The Eshkolot-Shim’a Bloc: This lies in southern Judea next to the Green Line (near Beer Sheva and ‘Arad) and includes five settlements with a population of 1,000.

Initially, in most cases, the land on which settlements were built was unoccupied or, as in the case of Hebron and Gush Etzion, was owned by Jews prior to 1948. However, much of the land was apparently owned by Palestinians, and was transferred to Israeli government  ownership through a regulation requiring re-registration of land, which was impossible for most Palestinians. Those who did not register, lost their title.

Beginning in 1987, a revolt called the Intifadeh began in the Gaza Strip and the West Bank. Following the Gulf war, US pressure, the ongoing break up of the USSR and favorable international opinion made it possible to convene negotiations toward settlement of the Palestinian problem.  In 1993 and 1995, Israel and the PLO signed the Oslo Declaration of Principles and The Oslo Interim Agreement. Israel and Jordan signed a peace treaty in 1994. The peace process with the Palestinians led to the withdrawal of Israeli troops from the Gaza Strip and most cities and towns of the West Bank by early 1996 (Map), though Israel had made no commitment to withdraw from all the territories. As the Israelis withdrew, Palestinians took control of these areas. About 97% of the Palestinians in these areas were nominally under Palestinian rule, but the area controlled by the Palestine National Authority amounted to about 8% of the land. In January 1996, Palestinians in the Gaza Strip and the Palestinian-controlled parts of the West Bank elected a legislature controlled by the Fatah faction, with Yasser Arafat as Chairman (titled "Rais" - "President" by the Palestinians) to administer these areas.

However, the territory administered by the Palestinian Authority was divided into noncontiguous areas - Area A, under full Palestinian control, Area B, in which Israel had control over security, and Area C, consisting all of the areas of the occupied territories from which Israel had not withdrawn. The Israelis built a system of bypass roads that allowed settlers to travel between Israel and the different settlements in relative safety, avoiding ambushes by Palestinians. These roads often encroached upon inhabited Palestinian areas, and areas under cultivation. Many dunam of olive trees, the means of livelihood of Palestinians were destroyed to build the roads.  to allow expansion of settlements in populated areas,  by settler vandalism, and in some cases, because the olive trees had served as cover for Palestinian terrorists.

Negotiations for a final settlement under the Oslo agreements ended in deadlock July, 2000. Palestinians insisted that refugees should have the right to return to Israel, which would produce an Arab majority in Israel. Israel insisted on annexing key portions of the Palestinian areas and on leaving most settlements intact, and offered only a limited form of Palestinian statehood. Palestinian violence erupted on September 28, 2000, triggered by a visit of Ariel Sharon to the temple mount in Jerusalem, which is also the site of the Al-Aqsa mosque holy to Muslims. In negotiations at Taba, Palestinians rejected a settlement offer mediated by President Clinton, and shortly thereafter, Israeli PM Barak, who had furthered the peace process, was voted out of office and replaced by a right wing government headed by Ariel Sharon.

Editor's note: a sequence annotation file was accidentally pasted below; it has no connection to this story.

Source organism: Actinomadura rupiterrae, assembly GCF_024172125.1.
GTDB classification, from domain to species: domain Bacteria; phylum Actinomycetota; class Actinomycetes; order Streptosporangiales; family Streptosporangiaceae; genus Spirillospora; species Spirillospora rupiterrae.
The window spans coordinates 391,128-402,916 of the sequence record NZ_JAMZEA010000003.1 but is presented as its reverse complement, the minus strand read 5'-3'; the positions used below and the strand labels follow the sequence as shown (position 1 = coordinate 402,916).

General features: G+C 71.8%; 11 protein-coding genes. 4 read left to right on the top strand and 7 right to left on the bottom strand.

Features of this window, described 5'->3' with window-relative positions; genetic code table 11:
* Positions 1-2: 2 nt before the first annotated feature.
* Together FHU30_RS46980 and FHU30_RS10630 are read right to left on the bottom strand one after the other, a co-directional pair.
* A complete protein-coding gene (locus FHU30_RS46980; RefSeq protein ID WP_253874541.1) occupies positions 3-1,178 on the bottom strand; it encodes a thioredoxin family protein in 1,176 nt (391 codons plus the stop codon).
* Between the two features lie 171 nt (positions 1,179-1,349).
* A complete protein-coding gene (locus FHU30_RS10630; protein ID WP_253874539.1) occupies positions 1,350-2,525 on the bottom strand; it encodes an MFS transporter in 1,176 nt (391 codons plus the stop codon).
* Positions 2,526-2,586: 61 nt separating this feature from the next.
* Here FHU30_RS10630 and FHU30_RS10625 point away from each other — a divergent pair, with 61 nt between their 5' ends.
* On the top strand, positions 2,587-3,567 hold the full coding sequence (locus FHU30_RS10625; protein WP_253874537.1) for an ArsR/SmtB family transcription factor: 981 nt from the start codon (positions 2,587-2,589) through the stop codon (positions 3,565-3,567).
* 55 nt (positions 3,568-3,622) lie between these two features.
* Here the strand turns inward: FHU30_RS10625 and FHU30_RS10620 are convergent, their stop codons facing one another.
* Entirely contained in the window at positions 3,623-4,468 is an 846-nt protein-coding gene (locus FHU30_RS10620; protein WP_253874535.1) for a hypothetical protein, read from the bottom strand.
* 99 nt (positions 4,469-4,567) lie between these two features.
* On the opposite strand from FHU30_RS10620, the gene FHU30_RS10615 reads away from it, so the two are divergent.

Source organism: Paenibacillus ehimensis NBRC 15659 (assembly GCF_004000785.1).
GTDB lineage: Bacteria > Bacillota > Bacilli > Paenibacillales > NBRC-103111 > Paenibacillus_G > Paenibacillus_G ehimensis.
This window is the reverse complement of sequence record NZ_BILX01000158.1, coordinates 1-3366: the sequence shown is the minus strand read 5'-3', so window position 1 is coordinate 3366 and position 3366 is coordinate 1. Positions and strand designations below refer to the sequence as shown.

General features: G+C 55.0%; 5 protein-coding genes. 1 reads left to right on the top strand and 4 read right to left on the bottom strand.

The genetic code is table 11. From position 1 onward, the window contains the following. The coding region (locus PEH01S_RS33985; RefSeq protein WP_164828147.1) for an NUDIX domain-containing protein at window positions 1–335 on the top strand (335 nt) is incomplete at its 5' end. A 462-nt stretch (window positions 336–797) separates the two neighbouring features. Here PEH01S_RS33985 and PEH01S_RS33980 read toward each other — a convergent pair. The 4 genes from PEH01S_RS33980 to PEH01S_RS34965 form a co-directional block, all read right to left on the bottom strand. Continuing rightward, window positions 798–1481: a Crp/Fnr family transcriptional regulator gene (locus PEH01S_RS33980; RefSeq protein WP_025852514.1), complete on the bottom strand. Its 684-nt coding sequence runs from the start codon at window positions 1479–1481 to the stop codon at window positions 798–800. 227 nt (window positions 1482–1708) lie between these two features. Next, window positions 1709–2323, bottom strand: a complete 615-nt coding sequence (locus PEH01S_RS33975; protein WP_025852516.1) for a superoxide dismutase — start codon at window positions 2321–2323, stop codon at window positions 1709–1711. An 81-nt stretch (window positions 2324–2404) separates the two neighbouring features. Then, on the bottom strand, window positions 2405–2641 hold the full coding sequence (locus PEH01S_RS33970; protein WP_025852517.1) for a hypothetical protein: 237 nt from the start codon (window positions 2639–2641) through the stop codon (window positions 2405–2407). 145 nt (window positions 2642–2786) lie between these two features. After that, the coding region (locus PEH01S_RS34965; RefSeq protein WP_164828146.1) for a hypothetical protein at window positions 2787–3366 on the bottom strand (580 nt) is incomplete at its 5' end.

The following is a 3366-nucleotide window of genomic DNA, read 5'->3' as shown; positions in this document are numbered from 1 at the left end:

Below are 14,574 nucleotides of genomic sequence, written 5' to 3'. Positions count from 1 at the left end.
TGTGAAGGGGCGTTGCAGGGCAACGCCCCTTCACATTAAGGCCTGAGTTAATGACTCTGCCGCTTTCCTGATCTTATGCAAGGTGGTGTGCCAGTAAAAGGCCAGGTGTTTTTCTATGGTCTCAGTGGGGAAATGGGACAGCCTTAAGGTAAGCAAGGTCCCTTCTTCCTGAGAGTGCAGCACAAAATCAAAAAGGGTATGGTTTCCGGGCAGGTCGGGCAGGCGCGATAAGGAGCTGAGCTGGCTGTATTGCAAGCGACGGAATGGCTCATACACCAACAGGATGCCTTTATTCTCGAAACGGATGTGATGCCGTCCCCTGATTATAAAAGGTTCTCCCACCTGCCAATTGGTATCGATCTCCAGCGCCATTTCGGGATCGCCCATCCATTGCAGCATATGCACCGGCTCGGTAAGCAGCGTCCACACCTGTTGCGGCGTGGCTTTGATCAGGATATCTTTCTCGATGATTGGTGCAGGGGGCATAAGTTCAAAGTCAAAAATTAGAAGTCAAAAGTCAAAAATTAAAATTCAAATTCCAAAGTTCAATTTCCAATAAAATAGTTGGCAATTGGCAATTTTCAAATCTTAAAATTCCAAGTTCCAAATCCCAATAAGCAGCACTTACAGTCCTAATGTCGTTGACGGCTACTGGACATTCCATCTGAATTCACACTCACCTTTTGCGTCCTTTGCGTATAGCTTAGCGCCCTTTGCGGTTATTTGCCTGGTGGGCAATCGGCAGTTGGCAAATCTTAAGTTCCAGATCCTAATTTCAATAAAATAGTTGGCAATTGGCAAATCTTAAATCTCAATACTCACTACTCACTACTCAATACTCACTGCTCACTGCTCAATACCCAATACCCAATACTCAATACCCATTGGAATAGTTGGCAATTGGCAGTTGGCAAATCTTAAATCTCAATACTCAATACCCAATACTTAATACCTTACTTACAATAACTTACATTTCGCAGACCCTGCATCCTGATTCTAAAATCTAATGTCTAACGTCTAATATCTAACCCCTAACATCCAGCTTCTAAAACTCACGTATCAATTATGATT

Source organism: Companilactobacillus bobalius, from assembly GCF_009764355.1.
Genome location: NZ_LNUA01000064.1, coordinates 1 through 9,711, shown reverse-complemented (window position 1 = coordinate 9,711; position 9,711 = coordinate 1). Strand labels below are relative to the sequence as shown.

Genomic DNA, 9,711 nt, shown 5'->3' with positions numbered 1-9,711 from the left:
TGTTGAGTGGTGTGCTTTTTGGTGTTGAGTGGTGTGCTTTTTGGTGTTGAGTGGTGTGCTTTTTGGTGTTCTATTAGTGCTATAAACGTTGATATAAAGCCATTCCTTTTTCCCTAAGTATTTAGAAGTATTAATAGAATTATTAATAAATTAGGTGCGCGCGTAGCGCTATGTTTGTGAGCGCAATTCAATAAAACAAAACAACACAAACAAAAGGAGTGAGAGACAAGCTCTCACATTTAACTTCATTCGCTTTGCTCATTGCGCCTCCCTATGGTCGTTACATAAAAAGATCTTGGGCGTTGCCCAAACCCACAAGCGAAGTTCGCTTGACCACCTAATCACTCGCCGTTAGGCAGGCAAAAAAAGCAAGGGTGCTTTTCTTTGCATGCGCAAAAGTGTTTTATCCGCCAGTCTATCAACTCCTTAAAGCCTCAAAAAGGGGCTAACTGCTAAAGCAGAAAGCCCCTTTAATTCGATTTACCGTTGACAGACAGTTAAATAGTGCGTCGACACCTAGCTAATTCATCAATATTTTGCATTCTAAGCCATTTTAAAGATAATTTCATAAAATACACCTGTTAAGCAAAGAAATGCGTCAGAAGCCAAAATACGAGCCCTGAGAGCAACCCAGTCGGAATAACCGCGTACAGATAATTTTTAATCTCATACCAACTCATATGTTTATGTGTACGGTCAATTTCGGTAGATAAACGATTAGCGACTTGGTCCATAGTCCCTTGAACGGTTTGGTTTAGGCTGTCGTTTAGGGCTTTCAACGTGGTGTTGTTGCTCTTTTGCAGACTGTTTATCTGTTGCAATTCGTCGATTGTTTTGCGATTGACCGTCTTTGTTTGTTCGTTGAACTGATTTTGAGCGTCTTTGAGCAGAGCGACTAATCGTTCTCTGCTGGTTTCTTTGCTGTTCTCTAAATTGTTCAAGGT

After the outbreak of the second Intifada in September 2000, the checkpoints were used by Israel as a means of controlling the movement of terrorists. This created a virtual siege in each of the isolated Palestinian areas and towns, resulting in great hardship for civilians.

Though Israelis stopped building new settlements following the Oslo agreements, after the assassination of PM Yizhak Rabin in November 1995, existing settlements were strengthened. From time to time, after Palestinian terror attacks or on other occasions, settlers established new illegal "outposts," sometimes unmanned at first, that may initially have consisted of a few trailers. With time, these outposts usually assumed the characteristics of permanent towns. By January 2002, there were a considerable number of these illegal outposts, as shown in the map at right. The government made half-hearted attempts to eliminate these outposts, which created a security burden for the IDF. In a few cases, the IDF clashed with settlers. Illegal outposts that were removed with great fanfare were usually rebuilt quietly afterwards. 

In November of 2002, Palestinian snipers opened fire on soldiers who had been guarding Israelis who had gone to pray in the Tomb of Abraham in Hebron, killing several soldiers and civilian guards who had rushed to their aid. PM Ariel Sharon decided that the Jewish settlement of Hebron would be connected to the nearby Qiriat Arba settlement (K. Arba on the map) by a continuous "corridor" (see map) and ordered that houses of Palestinians along the route should be demolished. This issue is presently unresolved, as rights groups have gone to the Israeli High Court of Justice in order to prevent the house demolitions (December 2002)

Legal and International Status - The West Bank and Gaza, with the exception of Jerusalem, were not annexed to Israel. Unlike the Golan Heights or Sinai, these areas did not belong to a sovereign nation whose sovereignty was recognized de jure (by law) after 1948. They were slated to be part of the Palestinian state to be created by the UN Partition plan of 1947, but that state never came into being. They were annexed by Jordan after the Israeli war and the annexation was given de facto recognition by most European states, but in the absence of a negotiated peace treaty, it was not recognized by law. Therefore, the Israeli government considers that the territories are not "occupied," land of a previous sovereign, and that the regulations of the Geneva Convention of 1949 do not apply to the West bank and Gaza Strip. These regulations prohibit confiscation of land for purposes other than security. In practice however, most of the world considers that the territories are occupied and that the settlements are illegal. The Israeli high court however, treats the West Bank and Gaza strip as if human rights provisions relating to occupied territories do apply. The United States considers that the settlements are an "obstacle to peace" but has never taken a stand on their legality.

Ami Isseroff

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Map of Israeli Settlements and Outposts in the West Bank

Adapted from Foundation for Middle East Peace